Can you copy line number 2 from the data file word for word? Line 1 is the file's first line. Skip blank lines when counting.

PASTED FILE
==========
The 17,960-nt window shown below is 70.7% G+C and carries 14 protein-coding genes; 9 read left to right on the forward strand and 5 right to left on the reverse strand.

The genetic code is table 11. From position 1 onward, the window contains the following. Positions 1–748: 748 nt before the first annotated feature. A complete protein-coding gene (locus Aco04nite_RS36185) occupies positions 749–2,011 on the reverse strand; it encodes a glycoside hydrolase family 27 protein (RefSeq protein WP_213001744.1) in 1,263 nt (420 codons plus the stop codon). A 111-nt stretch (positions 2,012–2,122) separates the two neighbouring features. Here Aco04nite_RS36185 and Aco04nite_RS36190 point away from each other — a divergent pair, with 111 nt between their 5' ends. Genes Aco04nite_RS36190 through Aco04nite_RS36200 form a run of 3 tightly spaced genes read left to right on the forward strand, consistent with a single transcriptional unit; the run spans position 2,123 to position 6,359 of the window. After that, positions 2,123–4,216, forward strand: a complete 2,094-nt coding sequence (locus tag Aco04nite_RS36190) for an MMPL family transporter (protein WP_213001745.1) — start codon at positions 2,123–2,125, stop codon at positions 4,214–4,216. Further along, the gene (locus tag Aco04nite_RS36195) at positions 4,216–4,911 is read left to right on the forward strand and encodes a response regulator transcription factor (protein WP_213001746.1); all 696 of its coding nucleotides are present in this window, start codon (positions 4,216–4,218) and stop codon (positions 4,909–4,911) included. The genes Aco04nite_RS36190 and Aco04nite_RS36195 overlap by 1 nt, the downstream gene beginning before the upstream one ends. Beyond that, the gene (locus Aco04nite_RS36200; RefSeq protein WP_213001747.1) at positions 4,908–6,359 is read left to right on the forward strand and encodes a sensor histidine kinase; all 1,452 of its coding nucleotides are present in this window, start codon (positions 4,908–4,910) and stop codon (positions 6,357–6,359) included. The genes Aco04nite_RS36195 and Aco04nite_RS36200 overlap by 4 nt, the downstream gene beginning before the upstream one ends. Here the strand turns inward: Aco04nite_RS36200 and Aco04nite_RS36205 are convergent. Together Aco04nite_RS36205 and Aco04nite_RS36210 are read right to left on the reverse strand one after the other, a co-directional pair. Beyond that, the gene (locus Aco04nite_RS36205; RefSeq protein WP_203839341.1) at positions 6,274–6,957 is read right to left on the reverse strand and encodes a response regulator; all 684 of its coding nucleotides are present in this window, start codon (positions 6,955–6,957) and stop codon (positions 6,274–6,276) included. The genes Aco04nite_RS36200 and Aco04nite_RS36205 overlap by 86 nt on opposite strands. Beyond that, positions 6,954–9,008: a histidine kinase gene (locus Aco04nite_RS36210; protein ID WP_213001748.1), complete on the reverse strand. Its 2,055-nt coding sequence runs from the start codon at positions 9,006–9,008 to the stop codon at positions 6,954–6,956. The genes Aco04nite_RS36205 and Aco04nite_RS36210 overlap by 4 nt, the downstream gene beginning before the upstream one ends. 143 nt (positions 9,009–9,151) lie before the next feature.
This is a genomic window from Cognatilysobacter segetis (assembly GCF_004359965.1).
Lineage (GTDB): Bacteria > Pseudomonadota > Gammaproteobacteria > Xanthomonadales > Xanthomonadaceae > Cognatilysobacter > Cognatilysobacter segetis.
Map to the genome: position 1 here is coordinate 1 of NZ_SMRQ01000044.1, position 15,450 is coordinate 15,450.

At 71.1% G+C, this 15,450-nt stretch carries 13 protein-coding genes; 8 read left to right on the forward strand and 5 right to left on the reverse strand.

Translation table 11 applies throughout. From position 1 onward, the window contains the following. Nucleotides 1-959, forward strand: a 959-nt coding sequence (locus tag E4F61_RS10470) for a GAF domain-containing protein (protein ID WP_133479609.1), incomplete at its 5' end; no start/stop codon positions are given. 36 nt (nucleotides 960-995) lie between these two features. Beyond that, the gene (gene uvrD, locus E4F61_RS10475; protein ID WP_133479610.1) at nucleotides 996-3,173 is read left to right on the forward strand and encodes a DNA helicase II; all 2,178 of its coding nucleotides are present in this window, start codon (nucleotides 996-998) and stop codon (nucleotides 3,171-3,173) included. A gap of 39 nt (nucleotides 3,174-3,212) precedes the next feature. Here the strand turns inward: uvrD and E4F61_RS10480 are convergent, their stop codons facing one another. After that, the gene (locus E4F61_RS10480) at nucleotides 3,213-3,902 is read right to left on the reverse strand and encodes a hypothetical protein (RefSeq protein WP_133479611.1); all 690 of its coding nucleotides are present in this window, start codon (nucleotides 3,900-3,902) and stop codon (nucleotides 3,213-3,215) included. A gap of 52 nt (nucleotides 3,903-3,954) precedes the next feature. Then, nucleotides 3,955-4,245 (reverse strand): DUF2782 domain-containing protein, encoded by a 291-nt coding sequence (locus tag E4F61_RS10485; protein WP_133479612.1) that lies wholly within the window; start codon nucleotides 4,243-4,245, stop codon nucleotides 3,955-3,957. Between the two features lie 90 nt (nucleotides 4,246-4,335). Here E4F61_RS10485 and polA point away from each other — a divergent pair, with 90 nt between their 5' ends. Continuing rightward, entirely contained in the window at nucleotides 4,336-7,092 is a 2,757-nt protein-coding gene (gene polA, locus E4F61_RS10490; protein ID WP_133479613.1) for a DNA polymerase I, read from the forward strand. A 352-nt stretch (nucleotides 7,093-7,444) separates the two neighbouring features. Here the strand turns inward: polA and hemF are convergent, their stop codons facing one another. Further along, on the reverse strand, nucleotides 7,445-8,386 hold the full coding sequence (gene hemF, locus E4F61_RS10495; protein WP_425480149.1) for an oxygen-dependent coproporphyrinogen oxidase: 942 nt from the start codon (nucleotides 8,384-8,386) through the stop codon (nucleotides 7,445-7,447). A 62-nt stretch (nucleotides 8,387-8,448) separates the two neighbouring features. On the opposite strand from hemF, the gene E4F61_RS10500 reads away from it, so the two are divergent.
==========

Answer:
The genetic code is table 11. From position 1 onward, the window contains the following. Positions 1–748: 748 nt before the first annotated feature. A complete protein-coding gene (locus Aco04nite_RS36185) occupies positions 749–2,011 on the reverse strand; it encodes a glycoside hydrolase family 27 protein (RefSeq protein WP_213001744.1) in 1,263 nt (420 codons plus the stop codon). A 111-nt stretch (positions 2,012–2,122) separates the two neighbouring features. Here Aco04nite_RS36185 and Aco04nite_RS36190 point away from each other — a divergent pair, with 111 nt between their 5' ends. Genes Aco04nite_RS36190 through Aco04nite_RS36200 form a run of 3 tightly spaced genes read left to right on the forward strand, consistent with a single transcriptional unit; the run spans position 2,123 to position 6,359 of the window. After that, positions 2,123–4,216, forward strand: a complete 2,094-nt coding sequence (locus tag Aco04nite_RS36190) for an MMPL family transporter (protein WP_213001745.1) — start codon at positions 2,123–2,125, stop codon at positions 4,214–4,216. Further along, the gene (locus tag Aco04nite_RS36195) at positions 4,216–4,911 is read left to right on the forward strand and encodes a response regulator transcription factor (protein WP_213001746.1); all 696 of its coding nucleotides are present in this window, start codon (positions 4,216–4,218) and stop codon (positions 4,909–4,911) included. The genes Aco04nite_RS36190 and Aco04nite_RS36195 overlap by 1 nt, the downstream gene beginning before the upstream one ends. Beyond that, the gene (locus Aco04nite_RS36200; RefSeq protein WP_213001747.1) at positions 4,908–6,359 is read left to right on the forward strand and encodes a sensor histidine kinase; all 1,452 of its coding nucleotides are present in this window, start codon (positions 4,908–4,910) and stop codon (positions 6,357–6,359) included. The genes Aco04nite_RS36195 and Aco04nite_RS36200 overlap by 4 nt, the downstream gene beginning before the upstream one ends. Here the strand turns inward: Aco04nite_RS36200 and Aco04nite_RS36205 are convergent. Together Aco04nite_RS36205 and Aco04nite_RS36210 are read right to left on the reverse strand one after the other, a co-directional pair. Beyond that, the gene (locus Aco04nite_RS36205; RefSeq protein WP_203839341.1) at positions 6,274–6,957 is read right to left on the reverse strand and encodes a response regulator; all 684 of its coding nucleotides are present in this window, start codon (positions 6,955–6,957) and stop codon (positions 6,274–6,276) included. The genes Aco04nite_RS36200 and Aco04nite_RS36205 overlap by 86 nt on opposite strands. Beyond that, positions 6,954–9,008: a histidine kinase gene (locus Aco04nite_RS36210; protein ID WP_213001748.1), complete on the reverse strand. Its 2,055-nt coding sequence runs from the start codon at positions 9,006–9,008 to the stop codon at positions 6,954–6,956. The genes Aco04nite_RS36205 and Aco04nite_RS36210 overlap by 4 nt, the downstream gene beginning before the upstream one ends. 143 nt (positions 9,009–9,151) lie before the next feature.